Vincentians living in the Red Zone in addition to other parts of the island have been advised to keep some water handy as volcanic ash from any explosive eruption of La Soufriere could negatively affect the water supply.
This possible scenario was highlighted during a virtual community meeting last night for Georgetown called ‘Eyeing La Soufriere.’
Geologist with the UWI Seismic Research Unit, professor Richard Robertson said one of the potentials of an explosive eruption is for ash to get into everything. He notes most water catchments in St Vincent are open and there are effects that ash could have on the water supply.
Meanwhile, Director of NEMO Michelle Forbes noted that in the emergency grab and go bag which persons living in the Red Zone should have in case of evacuation, they should have water in addition to a supply of food.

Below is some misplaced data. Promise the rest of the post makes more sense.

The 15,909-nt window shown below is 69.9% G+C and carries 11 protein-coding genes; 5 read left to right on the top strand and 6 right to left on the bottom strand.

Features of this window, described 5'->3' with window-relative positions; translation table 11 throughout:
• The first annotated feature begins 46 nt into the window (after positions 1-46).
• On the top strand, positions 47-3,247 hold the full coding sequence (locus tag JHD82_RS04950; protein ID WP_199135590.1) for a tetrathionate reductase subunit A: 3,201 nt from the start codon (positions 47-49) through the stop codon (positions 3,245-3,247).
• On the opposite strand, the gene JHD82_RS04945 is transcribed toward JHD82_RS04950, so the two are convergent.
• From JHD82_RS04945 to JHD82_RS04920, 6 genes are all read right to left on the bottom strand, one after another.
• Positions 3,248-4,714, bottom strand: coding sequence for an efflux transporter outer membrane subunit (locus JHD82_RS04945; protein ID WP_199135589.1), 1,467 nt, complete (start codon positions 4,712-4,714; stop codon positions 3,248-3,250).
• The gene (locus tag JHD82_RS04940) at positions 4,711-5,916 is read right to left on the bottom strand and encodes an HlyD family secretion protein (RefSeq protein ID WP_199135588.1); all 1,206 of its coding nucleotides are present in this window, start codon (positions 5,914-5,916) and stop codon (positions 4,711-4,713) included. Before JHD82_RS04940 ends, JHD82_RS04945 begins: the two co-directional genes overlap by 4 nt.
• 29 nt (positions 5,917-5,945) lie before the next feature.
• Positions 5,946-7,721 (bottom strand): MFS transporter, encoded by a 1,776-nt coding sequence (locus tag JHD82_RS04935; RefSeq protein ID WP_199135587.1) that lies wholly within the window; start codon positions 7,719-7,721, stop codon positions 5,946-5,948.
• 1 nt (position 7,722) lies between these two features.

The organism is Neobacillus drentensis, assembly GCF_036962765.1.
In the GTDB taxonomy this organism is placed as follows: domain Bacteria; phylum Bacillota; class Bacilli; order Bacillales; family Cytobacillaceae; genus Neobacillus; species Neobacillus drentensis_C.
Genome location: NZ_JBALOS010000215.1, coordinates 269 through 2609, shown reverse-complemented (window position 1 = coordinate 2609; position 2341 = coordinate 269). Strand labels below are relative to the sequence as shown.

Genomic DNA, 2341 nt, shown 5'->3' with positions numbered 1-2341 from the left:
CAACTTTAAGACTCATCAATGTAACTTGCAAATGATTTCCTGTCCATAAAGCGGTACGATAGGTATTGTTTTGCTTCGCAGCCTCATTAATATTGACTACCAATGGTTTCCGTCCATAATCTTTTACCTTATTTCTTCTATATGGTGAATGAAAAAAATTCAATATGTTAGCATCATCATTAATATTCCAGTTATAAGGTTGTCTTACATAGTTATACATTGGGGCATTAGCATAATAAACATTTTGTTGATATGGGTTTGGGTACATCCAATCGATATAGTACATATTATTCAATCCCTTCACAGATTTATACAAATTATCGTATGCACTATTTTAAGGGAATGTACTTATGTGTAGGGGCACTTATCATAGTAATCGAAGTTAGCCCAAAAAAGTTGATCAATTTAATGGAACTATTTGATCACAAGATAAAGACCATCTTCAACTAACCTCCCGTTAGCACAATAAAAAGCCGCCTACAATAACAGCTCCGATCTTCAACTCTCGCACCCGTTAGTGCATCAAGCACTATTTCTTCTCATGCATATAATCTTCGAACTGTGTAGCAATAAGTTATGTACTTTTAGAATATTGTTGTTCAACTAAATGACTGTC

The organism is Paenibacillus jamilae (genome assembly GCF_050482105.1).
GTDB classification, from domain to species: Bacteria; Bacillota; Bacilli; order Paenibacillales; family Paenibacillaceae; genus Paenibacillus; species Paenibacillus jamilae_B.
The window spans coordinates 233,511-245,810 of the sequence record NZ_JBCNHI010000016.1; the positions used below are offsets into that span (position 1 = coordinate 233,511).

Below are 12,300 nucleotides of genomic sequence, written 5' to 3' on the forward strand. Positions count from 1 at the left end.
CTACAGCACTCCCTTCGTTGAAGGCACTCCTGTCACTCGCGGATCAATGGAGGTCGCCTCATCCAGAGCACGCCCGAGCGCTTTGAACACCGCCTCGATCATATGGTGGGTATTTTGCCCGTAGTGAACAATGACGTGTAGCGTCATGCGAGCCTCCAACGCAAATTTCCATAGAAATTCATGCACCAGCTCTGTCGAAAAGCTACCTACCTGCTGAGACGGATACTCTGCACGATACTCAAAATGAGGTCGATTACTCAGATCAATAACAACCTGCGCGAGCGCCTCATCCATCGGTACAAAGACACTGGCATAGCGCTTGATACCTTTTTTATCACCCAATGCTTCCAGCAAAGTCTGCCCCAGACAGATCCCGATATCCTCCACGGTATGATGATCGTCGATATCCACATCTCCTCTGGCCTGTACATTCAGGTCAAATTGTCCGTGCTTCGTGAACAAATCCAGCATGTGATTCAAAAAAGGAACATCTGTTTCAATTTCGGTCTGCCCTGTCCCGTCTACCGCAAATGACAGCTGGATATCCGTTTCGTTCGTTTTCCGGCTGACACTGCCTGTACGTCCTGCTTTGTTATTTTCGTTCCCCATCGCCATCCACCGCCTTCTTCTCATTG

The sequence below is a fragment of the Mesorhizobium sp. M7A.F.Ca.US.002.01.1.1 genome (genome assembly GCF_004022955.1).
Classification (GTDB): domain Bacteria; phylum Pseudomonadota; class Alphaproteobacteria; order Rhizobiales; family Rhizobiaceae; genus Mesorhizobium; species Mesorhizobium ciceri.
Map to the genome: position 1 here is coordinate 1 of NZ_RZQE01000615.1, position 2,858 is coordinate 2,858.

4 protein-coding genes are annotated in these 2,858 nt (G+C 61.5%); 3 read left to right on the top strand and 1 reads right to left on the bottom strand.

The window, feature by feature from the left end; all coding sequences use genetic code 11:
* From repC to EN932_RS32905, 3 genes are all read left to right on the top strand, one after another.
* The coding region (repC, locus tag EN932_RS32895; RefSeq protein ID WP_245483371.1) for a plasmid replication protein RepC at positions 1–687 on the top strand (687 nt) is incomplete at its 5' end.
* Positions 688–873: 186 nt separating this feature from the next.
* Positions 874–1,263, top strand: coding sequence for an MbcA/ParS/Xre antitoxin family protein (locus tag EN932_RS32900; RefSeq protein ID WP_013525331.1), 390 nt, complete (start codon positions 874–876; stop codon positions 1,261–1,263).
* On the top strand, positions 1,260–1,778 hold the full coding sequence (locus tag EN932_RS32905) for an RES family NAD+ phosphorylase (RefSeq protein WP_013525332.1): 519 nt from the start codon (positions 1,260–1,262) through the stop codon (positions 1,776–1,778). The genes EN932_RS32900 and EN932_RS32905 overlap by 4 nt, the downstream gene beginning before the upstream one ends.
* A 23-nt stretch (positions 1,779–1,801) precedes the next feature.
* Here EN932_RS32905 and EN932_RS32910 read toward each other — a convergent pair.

Residents living in the Green Zone should also make preparations similar to persons living in the Red Zone and be prepared to welcome residents from those areas which may be evacuated.
Prime Minister Dr Ralph Gonsalves during the meeting also explained that there is an unevenness with respect to the amenities at emergency shelters/schools. He said the new schools have bathroom facilities, more showers and water tanks.
This is why persons should carry water as there is the possibility that volcanic ash could affect the water supply. Gonsalves said this was one of the problems experienced in 1979 in Bequia, where the water tanks had a lot of ash in them.
The island’s water authority (CWSA) would have to move water if this occurs but there is the additional problem that water could be cut off to some shelters. It was noted that St Vincent’s water catchments are interconnected.
The prime minister said moving into a shelter will not be as conformable as living in one’s home, which is why the ideal situation is for as many people to stay with friends and family to ease the public pressure should an evacuation take place.